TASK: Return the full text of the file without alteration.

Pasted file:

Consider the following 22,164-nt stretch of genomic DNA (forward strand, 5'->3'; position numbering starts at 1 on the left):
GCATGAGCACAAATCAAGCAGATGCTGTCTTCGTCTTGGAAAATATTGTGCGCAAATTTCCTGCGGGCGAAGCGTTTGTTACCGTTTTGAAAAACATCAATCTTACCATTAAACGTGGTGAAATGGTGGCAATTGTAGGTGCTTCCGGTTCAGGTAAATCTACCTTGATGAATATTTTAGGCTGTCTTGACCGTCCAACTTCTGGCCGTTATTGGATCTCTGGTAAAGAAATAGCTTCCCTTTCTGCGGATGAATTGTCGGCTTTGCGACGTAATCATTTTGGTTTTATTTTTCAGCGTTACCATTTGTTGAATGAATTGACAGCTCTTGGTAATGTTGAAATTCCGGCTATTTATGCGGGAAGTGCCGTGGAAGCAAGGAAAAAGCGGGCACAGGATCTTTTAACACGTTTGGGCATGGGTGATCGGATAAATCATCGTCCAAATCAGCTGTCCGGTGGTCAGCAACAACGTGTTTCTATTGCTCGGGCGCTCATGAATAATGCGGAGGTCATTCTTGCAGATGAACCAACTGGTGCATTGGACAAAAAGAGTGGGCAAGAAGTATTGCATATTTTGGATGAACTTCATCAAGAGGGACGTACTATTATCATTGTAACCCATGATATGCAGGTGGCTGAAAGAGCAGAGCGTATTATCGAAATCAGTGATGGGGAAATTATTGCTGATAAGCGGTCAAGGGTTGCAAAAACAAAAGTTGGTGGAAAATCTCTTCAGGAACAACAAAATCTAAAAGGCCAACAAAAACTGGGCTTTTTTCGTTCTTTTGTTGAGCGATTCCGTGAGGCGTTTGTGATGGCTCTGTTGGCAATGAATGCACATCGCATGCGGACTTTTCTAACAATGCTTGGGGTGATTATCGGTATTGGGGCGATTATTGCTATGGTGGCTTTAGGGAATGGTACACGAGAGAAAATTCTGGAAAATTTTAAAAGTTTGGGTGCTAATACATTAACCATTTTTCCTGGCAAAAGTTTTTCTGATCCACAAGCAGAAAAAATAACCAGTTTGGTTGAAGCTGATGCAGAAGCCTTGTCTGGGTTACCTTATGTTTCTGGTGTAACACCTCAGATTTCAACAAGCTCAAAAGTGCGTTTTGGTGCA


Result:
Consider the following 22,164-nt stretch of genomic DNA (forward strand, 5'->3'; position numbering starts at 1 on the left):
GCATGAGCACAAATCAAGCAGATGCTGTCTTCGTCTTGGAAAATATTGTGCGCAAATTTCCTGCGGGCGAAGCGTTTGTTACCGTTTTGAAAAACATCAATCTTACCATTAAACGTGGTGAAATGGTGGCAATTGTAGGTGCTTCCGGTTCAGGTAAATCTACCTTGATGAATATTTTAGGCTGTCTTGACCGTCCAACTTCTGGCCGTTATTGGATCTCTGGTAAAGAAATAGCTTCCCTTTCTGCGGATGAATTGTCGGCTTTGCGACGTAATCATTTTGGTTTTATTTTTCAGCGTTACCATTTGTTGAATGAATTGACAGCTCTTGGTAATGTTGAAATTCCGGCTATTTATGCGGGAAGTGCCGTGGAAGCAAGGAAAAAGCGGGCACAGGATCTTTTAACACGTTTGGGCATGGGTGATCGGATAAATCATCGTCCAAATCAGCTGTCCGGTGGTCAGCAACAACGTGTTTCTATTGCTCGGGCGCTCATGAATAATGCGGAGGTCATTCTTGCAGATGAACCAACTGGTGCATTGGACAAAAAGAGTGGGCAAGAAGTATTGCATATTTTGGATGAACTTCATCAAGAGGGACGTACTATTATCATTGTAACCCATGATATGCAGGTGGCTGAAAGAGCAGAGCGTATTATCGAAATCAGTGATGGGGAAATTATTGCTGATAAGCGGTCAAGGGTTGCAAAAACAAAAGTTGGTGGAAAATCTCTTCAGGAACAACAAAATCTAAAAGGCCAACAAAAACTGGGCTTTTTTCGTTCTTTTGTTGAGCGATTCCGTGAGGCGTTTGTGATGGCTCTGTTGGCAATGAATGCACATCGCATGCGGACTTTTCTAACAATGCTTGGGGTGATTATCGGTATTGGGGCGATTATTGCTATGGTGGCTTTAGGGAATGGTACACGAGAGAAAATTCTGGAAAATTTTAAAAGTTTGGGTGCTAATACATTAACCATTTTTCCTGGCAAAAGTTTTTCTGATCCACAAGCAGAAAAAATAACCAGTTTGGTTGAAGCTGATGCAGAAGCCTTGTCTGGGTTACCTTATGTTTCTGGTGTAACACCTCAGATTTCAACAAGCTCAAAAGTGCGTTTTGGTGCA